If you take out the leader, the organization falls apart. Sadly, the right-hand man can be easily replaced and may not even disrupt the business of crime. It’s a far better option to focus on the lead guy.
So, back to Eve. Why, when the serpent looked upon the two humans, did he select Eve as his target?
What if it was because she was the stronger of the two, rather than the weakest?
Consider the position of the fallen angel. He will stop at nothing to oppose God. That’s kind of his thing. He’s looking for victory in the battle of good vs. evil and the bigger the kill, the more partying he will do that night.
It seems to me that if I had been the snake choosing my target, I’d go for the one that gave me a bigger bang for my buck. I’d pick the one with the most influence. I’d pick the leader. I’d pick the stronger of the two, so I could be one and done. Plan B would be to tempt the other guy.
Picking on the weak makes you a bully. Defeating the strong makes you a victor.
The question is, what did he see when he looked at Eve?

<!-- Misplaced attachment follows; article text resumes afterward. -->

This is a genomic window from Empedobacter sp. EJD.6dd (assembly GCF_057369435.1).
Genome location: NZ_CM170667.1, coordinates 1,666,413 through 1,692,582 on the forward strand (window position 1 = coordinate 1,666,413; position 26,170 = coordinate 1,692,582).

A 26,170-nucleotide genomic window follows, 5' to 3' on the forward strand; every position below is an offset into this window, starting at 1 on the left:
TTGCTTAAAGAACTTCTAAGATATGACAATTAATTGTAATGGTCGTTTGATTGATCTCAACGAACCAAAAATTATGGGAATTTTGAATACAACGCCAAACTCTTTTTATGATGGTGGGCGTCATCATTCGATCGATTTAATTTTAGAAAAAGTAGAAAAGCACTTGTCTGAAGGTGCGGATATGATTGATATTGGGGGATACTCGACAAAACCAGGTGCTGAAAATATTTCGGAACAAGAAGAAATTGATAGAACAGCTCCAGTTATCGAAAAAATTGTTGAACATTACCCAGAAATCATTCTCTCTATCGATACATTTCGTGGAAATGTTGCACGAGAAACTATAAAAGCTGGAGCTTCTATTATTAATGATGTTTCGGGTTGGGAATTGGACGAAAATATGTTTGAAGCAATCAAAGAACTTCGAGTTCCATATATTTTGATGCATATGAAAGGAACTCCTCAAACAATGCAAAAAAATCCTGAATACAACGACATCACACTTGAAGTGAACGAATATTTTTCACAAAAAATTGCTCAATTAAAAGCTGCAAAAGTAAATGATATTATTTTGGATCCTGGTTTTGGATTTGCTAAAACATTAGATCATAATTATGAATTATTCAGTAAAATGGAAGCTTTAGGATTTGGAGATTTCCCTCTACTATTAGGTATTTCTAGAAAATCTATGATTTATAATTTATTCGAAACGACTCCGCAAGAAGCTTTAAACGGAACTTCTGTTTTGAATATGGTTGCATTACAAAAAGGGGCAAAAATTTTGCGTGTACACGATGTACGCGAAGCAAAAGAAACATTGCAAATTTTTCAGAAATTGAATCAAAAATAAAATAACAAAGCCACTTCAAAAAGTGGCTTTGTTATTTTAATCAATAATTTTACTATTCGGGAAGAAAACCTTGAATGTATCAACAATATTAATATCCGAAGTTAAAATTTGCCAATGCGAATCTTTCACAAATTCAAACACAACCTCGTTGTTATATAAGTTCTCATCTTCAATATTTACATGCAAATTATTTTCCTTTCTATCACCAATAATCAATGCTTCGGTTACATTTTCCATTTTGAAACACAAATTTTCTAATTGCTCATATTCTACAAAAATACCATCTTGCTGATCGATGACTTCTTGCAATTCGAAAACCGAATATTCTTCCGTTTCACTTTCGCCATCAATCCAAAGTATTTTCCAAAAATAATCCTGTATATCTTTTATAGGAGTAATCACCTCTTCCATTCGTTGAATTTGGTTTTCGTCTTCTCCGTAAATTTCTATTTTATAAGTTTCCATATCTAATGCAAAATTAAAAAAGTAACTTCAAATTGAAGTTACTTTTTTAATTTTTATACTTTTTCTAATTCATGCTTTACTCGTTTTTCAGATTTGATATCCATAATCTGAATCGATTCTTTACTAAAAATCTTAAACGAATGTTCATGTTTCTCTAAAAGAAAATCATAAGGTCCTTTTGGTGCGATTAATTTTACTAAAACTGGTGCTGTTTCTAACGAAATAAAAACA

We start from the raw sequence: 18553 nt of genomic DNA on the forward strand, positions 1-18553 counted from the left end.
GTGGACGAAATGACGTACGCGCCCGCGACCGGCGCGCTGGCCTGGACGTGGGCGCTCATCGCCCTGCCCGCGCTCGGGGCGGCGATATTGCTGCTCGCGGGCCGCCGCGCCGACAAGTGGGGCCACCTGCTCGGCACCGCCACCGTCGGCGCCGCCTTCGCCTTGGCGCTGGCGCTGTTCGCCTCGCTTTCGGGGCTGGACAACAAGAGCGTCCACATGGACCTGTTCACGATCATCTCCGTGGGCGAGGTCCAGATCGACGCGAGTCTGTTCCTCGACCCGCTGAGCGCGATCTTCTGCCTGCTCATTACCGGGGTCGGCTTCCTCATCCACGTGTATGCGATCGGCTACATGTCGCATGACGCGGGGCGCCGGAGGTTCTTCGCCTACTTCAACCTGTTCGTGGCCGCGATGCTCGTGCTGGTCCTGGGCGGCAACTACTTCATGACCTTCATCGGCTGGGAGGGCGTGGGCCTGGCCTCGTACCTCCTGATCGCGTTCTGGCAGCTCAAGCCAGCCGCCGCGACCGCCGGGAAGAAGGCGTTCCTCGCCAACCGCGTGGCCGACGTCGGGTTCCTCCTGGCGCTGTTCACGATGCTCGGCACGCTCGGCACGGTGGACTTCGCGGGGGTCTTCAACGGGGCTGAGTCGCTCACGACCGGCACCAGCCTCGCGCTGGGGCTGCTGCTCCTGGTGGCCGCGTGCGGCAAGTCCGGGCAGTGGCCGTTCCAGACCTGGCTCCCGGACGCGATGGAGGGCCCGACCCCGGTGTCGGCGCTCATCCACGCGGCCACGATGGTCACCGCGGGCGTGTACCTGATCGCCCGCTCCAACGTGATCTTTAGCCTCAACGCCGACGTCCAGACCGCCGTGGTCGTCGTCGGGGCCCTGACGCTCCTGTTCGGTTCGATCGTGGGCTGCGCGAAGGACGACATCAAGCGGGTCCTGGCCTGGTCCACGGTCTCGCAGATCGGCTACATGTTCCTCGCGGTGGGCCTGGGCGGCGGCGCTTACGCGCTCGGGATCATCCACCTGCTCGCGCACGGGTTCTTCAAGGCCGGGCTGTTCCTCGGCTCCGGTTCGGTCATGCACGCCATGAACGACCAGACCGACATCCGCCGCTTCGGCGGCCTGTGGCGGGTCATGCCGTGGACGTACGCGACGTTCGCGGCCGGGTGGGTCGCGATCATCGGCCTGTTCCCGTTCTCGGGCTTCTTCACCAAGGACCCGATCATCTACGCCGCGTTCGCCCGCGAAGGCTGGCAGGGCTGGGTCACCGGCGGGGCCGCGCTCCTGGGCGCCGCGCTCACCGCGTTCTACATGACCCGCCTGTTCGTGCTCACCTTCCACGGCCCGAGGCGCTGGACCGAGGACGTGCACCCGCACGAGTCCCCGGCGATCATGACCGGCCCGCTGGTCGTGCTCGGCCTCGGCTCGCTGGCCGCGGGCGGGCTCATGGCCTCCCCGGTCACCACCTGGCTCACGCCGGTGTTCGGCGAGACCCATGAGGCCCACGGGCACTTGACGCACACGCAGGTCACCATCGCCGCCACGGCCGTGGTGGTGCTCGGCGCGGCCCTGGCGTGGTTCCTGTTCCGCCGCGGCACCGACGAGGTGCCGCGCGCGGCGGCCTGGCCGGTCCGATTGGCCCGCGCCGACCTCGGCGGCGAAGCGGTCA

I look around at the women I am surrounded by, and I see them doing the cooking, cleaning, planning, laundry, bathing, registering of kids, planning meals for events and sick friends, volunteering, working (full time, part-time, or mom time), being excellent wives, moms, and friends and so much more. I see them getting the family to church on Sunday’s.
Never mind the hidden things she does, like dealing with the repairman, remember everyone’s birthdays, change sheets, notice a kid is outgrowing shoes and making a plan to get the next size.
I am not trying to dog men when I say that I don’t see them doing half of that stuff. It’s merely an observation. Women never stop, not even when they are sick.
Women are silently running the world, exhausted by it, and for some God-forsaken reason, are still under the belief that they are the weaker sex.
As I ponder the women of the Bible, it’s not hard to call to mind multiple women who demonstrated strength.